FIFA’s proposals to reshape the international calendar have all been firmly rejected by European Leagues, which includes the Premier League, EFL and SPFL among its members.
A consultation on men’s national team football led by former Arsenal manager Arsene Wenger, now FIFA’s chief of global football development, is proposing a major international tournament every June, longer but fewer in-season international breaks and mandatory player rest periods.
European Leagues managing director Jacco Swart said the proposals created a “severe shift” in the balance between club and national team football in sporting terms and in economic value.
He rejected outright any change in frequency of the World Cup or continental finals like the Euros, and said rest periods should be determined at domestic level.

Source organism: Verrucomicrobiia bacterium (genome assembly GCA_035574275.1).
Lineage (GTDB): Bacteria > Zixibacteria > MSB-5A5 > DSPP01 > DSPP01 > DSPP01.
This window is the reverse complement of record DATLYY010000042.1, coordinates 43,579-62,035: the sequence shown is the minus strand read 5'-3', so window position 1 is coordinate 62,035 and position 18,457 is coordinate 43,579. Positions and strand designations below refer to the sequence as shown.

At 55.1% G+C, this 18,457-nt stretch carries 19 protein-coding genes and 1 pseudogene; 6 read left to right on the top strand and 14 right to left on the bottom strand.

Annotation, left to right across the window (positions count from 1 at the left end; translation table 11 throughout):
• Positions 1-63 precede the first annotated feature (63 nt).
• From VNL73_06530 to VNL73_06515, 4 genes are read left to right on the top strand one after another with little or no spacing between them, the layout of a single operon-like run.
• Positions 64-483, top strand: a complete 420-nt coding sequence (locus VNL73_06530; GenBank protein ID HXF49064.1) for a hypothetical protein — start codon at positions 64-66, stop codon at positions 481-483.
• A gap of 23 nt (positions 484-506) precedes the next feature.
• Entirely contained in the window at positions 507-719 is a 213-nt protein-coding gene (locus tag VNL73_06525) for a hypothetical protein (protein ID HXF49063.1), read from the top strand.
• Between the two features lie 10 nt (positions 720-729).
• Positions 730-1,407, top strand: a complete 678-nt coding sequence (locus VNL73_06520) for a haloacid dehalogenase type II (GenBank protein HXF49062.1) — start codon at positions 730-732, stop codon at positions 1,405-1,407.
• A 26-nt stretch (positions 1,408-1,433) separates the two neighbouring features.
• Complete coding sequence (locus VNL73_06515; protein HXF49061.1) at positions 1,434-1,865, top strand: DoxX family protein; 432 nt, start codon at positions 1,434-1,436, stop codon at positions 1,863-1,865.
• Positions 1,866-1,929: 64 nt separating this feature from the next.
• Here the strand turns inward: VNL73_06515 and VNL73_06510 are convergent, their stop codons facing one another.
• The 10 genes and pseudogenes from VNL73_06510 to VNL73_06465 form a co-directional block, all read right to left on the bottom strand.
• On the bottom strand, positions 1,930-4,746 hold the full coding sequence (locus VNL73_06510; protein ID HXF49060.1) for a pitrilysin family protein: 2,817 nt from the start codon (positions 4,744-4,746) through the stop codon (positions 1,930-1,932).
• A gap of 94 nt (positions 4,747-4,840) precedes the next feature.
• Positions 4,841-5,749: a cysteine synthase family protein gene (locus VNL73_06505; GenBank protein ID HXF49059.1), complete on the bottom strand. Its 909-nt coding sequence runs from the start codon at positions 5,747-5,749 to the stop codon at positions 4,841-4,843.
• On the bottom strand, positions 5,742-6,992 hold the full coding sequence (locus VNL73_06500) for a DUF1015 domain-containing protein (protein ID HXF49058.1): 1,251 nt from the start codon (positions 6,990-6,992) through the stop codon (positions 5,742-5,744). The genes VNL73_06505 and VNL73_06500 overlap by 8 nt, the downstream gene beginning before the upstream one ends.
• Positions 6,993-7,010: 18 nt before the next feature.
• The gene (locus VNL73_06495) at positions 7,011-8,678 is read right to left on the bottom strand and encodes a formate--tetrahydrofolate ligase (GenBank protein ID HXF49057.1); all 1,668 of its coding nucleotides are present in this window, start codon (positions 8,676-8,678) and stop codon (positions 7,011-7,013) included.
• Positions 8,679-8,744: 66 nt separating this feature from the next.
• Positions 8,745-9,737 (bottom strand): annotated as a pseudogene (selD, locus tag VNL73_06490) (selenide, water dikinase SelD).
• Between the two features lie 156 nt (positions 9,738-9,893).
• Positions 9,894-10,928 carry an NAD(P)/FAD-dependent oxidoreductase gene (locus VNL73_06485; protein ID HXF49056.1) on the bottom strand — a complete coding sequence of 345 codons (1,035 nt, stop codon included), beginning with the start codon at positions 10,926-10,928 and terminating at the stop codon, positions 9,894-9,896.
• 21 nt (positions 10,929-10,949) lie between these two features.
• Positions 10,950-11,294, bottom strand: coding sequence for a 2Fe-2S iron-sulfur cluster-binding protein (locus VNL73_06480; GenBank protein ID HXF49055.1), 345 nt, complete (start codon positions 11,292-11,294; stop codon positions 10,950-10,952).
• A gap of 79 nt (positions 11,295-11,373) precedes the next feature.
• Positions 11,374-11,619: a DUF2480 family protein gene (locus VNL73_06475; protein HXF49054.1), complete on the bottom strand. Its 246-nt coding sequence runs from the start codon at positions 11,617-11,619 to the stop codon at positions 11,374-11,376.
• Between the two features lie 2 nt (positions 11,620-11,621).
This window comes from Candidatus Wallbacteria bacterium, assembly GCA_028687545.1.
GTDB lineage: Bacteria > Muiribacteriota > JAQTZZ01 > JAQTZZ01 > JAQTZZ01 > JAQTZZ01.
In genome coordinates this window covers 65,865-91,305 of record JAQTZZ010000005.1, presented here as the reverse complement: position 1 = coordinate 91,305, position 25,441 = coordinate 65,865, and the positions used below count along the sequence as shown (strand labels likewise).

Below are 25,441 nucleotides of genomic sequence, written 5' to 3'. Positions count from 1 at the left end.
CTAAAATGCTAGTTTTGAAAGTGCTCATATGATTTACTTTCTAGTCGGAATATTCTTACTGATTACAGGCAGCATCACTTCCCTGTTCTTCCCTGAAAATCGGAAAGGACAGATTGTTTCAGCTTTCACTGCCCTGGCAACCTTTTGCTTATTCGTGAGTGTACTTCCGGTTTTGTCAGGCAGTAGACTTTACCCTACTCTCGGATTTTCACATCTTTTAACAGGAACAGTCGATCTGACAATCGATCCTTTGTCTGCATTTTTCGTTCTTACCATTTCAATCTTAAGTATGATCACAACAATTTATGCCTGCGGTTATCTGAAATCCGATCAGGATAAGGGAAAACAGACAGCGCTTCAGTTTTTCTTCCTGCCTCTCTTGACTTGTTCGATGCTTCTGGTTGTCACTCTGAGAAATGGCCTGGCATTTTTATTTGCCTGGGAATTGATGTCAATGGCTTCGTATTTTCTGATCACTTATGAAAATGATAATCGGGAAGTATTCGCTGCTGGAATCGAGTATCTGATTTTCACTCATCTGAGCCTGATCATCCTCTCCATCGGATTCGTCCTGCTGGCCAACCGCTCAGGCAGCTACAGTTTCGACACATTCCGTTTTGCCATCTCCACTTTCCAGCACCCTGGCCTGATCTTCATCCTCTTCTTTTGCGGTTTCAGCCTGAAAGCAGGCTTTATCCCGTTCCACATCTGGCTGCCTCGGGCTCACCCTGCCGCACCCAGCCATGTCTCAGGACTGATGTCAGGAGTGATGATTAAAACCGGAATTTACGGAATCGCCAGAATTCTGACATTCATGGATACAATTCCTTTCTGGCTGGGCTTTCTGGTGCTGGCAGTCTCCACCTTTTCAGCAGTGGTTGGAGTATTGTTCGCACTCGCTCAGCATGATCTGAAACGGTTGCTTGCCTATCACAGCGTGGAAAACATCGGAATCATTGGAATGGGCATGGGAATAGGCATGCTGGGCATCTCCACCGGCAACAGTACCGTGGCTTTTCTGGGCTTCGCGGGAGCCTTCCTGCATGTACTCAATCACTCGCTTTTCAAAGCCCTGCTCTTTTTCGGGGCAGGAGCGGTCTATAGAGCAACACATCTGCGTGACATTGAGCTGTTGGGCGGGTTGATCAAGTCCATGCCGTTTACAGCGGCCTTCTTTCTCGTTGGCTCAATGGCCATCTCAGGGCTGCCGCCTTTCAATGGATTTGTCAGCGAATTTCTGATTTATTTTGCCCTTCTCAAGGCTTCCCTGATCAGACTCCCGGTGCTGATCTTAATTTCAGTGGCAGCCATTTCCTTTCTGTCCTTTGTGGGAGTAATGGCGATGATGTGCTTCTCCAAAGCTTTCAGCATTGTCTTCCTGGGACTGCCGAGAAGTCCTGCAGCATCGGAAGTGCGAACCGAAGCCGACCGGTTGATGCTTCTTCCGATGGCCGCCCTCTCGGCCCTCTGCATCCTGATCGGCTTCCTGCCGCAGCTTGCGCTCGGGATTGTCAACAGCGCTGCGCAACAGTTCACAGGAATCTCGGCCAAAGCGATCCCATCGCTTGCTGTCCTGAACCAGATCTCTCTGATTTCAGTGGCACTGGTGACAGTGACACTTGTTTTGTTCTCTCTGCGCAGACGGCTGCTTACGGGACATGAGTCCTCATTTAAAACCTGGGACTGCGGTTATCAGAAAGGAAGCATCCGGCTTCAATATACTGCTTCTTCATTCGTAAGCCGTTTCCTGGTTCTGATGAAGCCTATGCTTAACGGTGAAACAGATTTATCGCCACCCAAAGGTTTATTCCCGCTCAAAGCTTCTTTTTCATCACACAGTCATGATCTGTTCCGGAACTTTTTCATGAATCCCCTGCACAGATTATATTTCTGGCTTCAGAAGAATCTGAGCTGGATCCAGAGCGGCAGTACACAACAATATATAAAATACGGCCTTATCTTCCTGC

Swart also said there should be “as limited changes as possible” to the in-season international breaks.
Representatives of the leagues expressed their views directly to Wenger in a call on Thursday, while FIFA has also been consulting with national team coaches this week.
The renewed opposition from European Leagues comes in a week where the prospect of biennial World Cups becoming a reality appeared to wane.
It had been expected that member associations would vote on the plans at an extraordinary FIFA Congress before the end of the year. FIFA has instead called a global summit for December 20 where it hopes to present a “consensus” on the calendar, but likely without any vote.
Reaching a consensus in two months seems ambitious, with FIFA president Gianni Infantino describing himself as a referee in the middle of a “riot” in a press conference on Wednesday and calling on everyone involved to be “calm and rational”.
Infantino admitted “everything is open” in terms of what that consensus position might look like.
The PA news agency understands a meeting between UEFA president Aleksander Ceferin, European Club Association chair Nasser Al Khelaifi and International Olympic Committee president Thomas Bach was held on Friday.
Their organisations have all expressed concern over FIFA’s plans.